For instance, in the 1970s, astronomers became aware of the Supermassive Black Hole (SMBH) at the center of our galaxy, known as Sagittarius A* (Sgr A*). In 2016, astronomers also noticed a curved filament that appeared to be extending from Sgr A*. Using a pioneering technique, a team of astronomers from the Harvard-Smithsonian Center for Astrophysics (CfA) recently produced the highest-quality images of this structure to date.
The study which details their findings, titled “A Nonthermal Radio Filament Connected to the Galactic Black Hole?“, recently appeared in The Astrophysical Journal Letters. In it, the team describes how they used the National Radio Astronomy Observatory’s (NRAO) Very Large Array to investigate the non-thermal radio filament (NTF) near Sagittarius A* – now known as the Sgr A West Filament (SgrAWF).
As Mark Morris – a professor of astronomy at the UCLA and the lead authority the study – explained in a CfA press release:
“With our improved image, we can now follow this filament much closer to the Galaxy’s central black hole, and it is now close enough to indicate to us that it must originate there. However, we still have more work to do to find out what the true nature of this filament is.”
After examining the filament, the research team came up with three possible explanations for its existence. The first is that the filament is the result of inflowing gas, which would produce a rotating, vertical tower of magnetic field as it approaches and threads Sgr A*’s event horizon. Within this tower, particles would produce radio emissions as they are accelerated and spiral in around magnetic field lines extending from the black hole.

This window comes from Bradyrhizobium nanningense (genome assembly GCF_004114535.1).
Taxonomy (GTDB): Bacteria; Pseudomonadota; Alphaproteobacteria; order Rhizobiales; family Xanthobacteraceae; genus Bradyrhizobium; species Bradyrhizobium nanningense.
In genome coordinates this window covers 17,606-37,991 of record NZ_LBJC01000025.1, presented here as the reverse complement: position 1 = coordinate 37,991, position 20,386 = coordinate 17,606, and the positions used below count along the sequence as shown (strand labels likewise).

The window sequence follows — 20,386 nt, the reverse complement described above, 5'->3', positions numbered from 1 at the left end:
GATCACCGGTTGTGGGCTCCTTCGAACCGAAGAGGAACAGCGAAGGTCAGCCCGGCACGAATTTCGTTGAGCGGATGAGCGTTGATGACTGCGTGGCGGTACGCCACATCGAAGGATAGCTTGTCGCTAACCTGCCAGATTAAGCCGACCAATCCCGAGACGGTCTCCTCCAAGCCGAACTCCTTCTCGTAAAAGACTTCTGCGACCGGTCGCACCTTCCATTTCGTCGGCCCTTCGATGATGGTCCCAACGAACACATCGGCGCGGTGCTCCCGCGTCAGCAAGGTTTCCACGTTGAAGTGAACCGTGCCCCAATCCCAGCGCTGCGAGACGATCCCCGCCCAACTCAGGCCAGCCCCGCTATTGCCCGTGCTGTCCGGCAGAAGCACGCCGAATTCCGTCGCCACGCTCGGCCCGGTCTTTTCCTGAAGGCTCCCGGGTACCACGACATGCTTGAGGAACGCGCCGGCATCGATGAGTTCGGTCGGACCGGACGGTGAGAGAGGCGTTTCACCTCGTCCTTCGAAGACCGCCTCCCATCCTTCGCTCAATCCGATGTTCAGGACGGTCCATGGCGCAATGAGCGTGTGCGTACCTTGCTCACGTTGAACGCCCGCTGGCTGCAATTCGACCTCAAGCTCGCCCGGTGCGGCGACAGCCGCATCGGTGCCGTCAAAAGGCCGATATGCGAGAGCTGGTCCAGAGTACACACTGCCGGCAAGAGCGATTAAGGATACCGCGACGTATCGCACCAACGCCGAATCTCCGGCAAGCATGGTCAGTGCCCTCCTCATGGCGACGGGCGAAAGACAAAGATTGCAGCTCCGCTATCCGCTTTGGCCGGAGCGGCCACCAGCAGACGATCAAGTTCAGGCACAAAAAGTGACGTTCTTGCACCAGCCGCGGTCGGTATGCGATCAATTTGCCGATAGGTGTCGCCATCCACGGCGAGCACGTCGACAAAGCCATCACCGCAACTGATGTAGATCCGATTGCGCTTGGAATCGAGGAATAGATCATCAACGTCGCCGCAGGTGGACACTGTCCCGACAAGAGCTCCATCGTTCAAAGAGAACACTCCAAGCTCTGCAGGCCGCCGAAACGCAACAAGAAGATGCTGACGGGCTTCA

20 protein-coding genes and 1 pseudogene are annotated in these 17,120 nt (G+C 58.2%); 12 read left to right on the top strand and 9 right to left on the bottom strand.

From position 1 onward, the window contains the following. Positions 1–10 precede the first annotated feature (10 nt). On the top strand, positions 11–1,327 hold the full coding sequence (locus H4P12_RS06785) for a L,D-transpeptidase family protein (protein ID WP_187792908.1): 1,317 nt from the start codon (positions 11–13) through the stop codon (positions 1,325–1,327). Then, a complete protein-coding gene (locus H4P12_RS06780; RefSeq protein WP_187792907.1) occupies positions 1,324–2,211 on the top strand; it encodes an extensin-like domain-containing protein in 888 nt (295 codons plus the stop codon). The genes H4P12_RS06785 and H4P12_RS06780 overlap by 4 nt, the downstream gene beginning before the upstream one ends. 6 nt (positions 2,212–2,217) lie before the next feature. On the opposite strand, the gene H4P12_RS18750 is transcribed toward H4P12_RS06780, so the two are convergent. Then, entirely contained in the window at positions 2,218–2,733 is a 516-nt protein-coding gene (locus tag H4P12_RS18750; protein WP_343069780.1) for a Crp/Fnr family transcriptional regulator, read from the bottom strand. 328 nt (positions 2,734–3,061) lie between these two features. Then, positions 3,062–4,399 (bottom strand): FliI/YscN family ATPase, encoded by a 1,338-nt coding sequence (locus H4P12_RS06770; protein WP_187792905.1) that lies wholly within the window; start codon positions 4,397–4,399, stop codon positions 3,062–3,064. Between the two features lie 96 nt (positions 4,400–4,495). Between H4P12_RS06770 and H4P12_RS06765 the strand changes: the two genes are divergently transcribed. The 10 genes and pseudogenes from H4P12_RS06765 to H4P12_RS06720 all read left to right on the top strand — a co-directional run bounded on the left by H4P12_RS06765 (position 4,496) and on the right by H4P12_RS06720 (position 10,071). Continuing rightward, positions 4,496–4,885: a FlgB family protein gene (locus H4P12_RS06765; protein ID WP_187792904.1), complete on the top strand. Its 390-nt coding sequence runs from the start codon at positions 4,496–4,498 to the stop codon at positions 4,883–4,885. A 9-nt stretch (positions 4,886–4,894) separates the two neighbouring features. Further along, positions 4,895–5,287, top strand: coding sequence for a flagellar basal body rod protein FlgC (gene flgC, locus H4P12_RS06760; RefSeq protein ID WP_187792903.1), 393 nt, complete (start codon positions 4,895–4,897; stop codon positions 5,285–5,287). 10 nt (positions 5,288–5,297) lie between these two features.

The second possibility is that the filament is a theoretical object known as a cosmic string. These are basically long, extremely thin cosmic structures that carry mass and electric currents that are hypothesized to migrate from the centers of galaxies. In this case, the string could have been captured by Sgr A* once it came too close and a portion crossed its event horizon.
The third and final possibility is that there is no real association between the filament and Sgr A* and the positioning and direction it has shown is merely coincidental. This would imply that there are many such filaments in the Universe and this one just happened to be found near the center of our galaxy. However, the team is confident that such a coincidence is highly unlikely.